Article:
While everyone else milled around at CES waving new products left, right and center, Apple is quietly getting on with the business of iPad and iPhone development. It also managed to sell rather more Macs than experts predicted.
The Numbers Look Good
Apple got a bunch of good news from analysts this week, proving the doubters behind its more cautious recent strategy wrong. First up, in a declining PC market, it managed a 20% rise in Mac sales while all of its main competitors saw a decline.
The share of iOS devices among smartphones also shot up before Christmas from 26% to 43% of the market, not far behind Android. Apple's three devices, the venerable 3GS, 4 and 4S were the top three selling phones and while there are many, many more Android devices to go around, it was the high-profile and high-end Galaxy S models that buyers were picking up in big numbers.
So, perhaps, there is a need for the endless head-on, tech-spec-led, battle, and therefore Apple's plan to add Thunderbolt connections to iOS devices may be a requirement rather than a luxury in the near future. With more recent analyst numbers suggesting massive iPhone 4S sales in recent weeks, Apple is now expected to deliver a blockbuster quarter in its latest financial period. That will pave the way for the iPad 3 launch and another cycle of sales.
The Big Apple
Apple has now confirmed that its big event for New York on the 19 January is indeed about education, but isn't saying much more beyond that. Students might have big dreams of free iPads for all, packed with the latest digital text books, and might not be too far off the mark.
More realistically, many educational texts are massively over-priced and Apple could be looking to bring some sense to this market, but as with the TV wrangles with the major content players, will educational publishers want to give up one of their golden eggs?
The Road Ahead
After CES, most commentators seem to have settled on the iPad 3 being more of an iPhone 4S-style upgrade with a higher-res display and a faster processor, possibly 4G (something Bloomberg is now reporting) which will tide the market over until an all-new iPad 4 arrives, possibly later in the year.
This may retail for less than the iPad 2 does, with that model receiving a serious price hair-cut to make it comparable with the big-selling Kindle Fire and giving Apple some presence at the lower-cost end of the market. Any word of a smaller-sized iPad seems to have been kicked to the kerb, for now.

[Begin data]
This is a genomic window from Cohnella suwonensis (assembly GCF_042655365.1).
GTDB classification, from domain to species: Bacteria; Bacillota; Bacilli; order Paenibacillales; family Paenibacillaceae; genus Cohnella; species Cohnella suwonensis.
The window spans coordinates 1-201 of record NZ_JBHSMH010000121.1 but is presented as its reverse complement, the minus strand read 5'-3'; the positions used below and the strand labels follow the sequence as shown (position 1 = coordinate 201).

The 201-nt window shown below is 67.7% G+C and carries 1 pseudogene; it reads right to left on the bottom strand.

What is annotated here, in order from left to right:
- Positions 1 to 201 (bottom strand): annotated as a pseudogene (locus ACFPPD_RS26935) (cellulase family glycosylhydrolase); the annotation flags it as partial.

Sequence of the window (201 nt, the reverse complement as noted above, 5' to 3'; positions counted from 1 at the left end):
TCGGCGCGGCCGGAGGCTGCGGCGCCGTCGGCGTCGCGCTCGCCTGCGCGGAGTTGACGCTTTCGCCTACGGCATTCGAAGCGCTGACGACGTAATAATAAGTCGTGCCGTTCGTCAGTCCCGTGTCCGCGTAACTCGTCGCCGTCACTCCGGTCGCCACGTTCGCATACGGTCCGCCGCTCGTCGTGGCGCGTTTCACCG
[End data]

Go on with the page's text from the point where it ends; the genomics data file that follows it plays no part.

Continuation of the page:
Whatever Apple does with iPad in 2012, the sales trend is set to slow, according to DisplaySearch, due to greater competition, all par in the natural course of consumer electronics. The iPad aside, the iPhone 5 remains pretty much an enigma, but will have a lot to live up to after the success of the Galaxy Nexus.
iPhone 5 Forever
LTE is being demanded by the likes of Verizon, so is pretty much guaranteed. Slimmer, lighter and better screens are pretty much mantras for an Apple launch, while bigger changes, like a new chipset (Intel now has the hardware to play in the mobile space) and console-level graphics engines are also rumored.
Apple has the supply chain power to get the latest, fastest hardware but it will need apps and features that will appeal to the wider user base, to keep them peddling on the upgrade cycle. Those world-stunning apps may take longer to develop than the hardware, hence the lengthening of Apple's launch cycle, just a thought.
Staying in the Game
Beyond that, now is probably the time that Apple will use all those gaming-industry hires it made last year to good use. Be it an official Apple wireless controller or third-party support, the company and developers now have the software and tools to put gaming front and center.
With HD-out to your big screen TV and a decent controller, games from big name developers could lead a charge right into the heart of the gap left by the aging PS3 and Xbox 360, and the non-appearance of their successors. Add in OnLive support for PC and older games and the game-focus can move away from lobbing avian pests around to core-audience games like Skyrim, Final Fantasy, Rage and other titles.